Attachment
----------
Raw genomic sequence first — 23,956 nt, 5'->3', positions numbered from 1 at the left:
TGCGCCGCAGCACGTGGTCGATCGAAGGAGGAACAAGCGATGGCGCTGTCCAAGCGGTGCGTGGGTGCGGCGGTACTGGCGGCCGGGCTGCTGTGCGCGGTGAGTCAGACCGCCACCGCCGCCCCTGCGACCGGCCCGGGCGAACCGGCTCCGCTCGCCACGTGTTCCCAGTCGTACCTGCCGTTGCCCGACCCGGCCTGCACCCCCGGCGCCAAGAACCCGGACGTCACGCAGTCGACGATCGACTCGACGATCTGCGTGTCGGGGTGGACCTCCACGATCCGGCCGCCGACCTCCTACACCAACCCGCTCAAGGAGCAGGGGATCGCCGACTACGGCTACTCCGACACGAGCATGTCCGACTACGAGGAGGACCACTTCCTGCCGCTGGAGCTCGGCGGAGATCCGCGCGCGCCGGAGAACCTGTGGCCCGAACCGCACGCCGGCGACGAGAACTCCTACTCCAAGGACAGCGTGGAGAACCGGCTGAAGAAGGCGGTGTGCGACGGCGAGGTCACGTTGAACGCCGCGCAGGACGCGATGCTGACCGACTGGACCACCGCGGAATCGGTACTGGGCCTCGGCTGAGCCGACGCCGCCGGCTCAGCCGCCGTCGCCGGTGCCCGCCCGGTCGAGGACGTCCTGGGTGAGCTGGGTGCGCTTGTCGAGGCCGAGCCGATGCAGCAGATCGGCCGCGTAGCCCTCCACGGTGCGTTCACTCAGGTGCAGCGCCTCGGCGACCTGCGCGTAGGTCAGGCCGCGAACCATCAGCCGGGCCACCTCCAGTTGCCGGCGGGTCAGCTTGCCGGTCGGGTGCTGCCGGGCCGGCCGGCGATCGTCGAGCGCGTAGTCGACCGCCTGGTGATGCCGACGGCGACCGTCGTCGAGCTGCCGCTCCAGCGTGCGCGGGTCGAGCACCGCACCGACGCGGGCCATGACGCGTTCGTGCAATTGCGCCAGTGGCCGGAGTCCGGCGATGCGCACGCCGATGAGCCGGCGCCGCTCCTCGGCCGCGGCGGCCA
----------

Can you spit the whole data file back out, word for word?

Raw genomic sequence first — 23,956 nt, 5'->3', positions numbered from 1 at the left:
TGCGCCGCAGCACGTGGTCGATCGAAGGAGGAACAAGCGATGGCGCTGTCCAAGCGGTGCGTGGGTGCGGCGGTACTGGCGGCCGGGCTGCTGTGCGCGGTGAGTCAGACCGCCACCGCCGCCCCTGCGACCGGCCCGGGCGAACCGGCTCCGCTCGCCACGTGTTCCCAGTCGTACCTGCCGTTGCCCGACCCGGCCTGCACCCCCGGCGCCAAGAACCCGGACGTCACGCAGTCGACGATCGACTCGACGATCTGCGTGTCGGGGTGGACCTCCACGATCCGGCCGCCGACCTCCTACACCAACCCGCTCAAGGAGCAGGGGATCGCCGACTACGGCTACTCCGACACGAGCATGTCCGACTACGAGGAGGACCACTTCCTGCCGCTGGAGCTCGGCGGAGATCCGCGCGCGCCGGAGAACCTGTGGCCCGAACCGCACGCCGGCGACGAGAACTCCTACTCCAAGGACAGCGTGGAGAACCGGCTGAAGAAGGCGGTGTGCGACGGCGAGGTCACGTTGAACGCCGCGCAGGACGCGATGCTGACCGACTGGACCACCGCGGAATCGGTACTGGGCCTCGGCTGAGCCGACGCCGCCGGCTCAGCCGCCGTCGCCGGTGCCCGCCCGGTCGAGGACGTCCTGGGTGAGCTGGGTGCGCTTGTCGAGGCCGAGCCGATGCAGCAGATCGGCCGCGTAGCCCTCCACGGTGCGTTCACTCAGGTGCAGCGCCTCGGCGACCTGCGCGTAGGTCAGGCCGCGAACCATCAGCCGGGCCACCTCCAGTTGCCGGCGGGTCAGCTTGCCGGTCGGGTGCTGCCGGGCCGGCCGGCGATCGTCGAGCGCGTAGTCGACCGCCTGGTGATGCCGACGGCGACCGTCGTCGAGCTGCCGCTCCAGCGTGCGCGGGTCGAGCACCGCACCGACGCGGGCCATGACGCGTTCGTGCAATTGCGCCAGTGGCCGGAGTCCGGCGATGCGCACGCCGATGAGCCGGCGCCGCTCCTCGGCCGCGGCGGCCA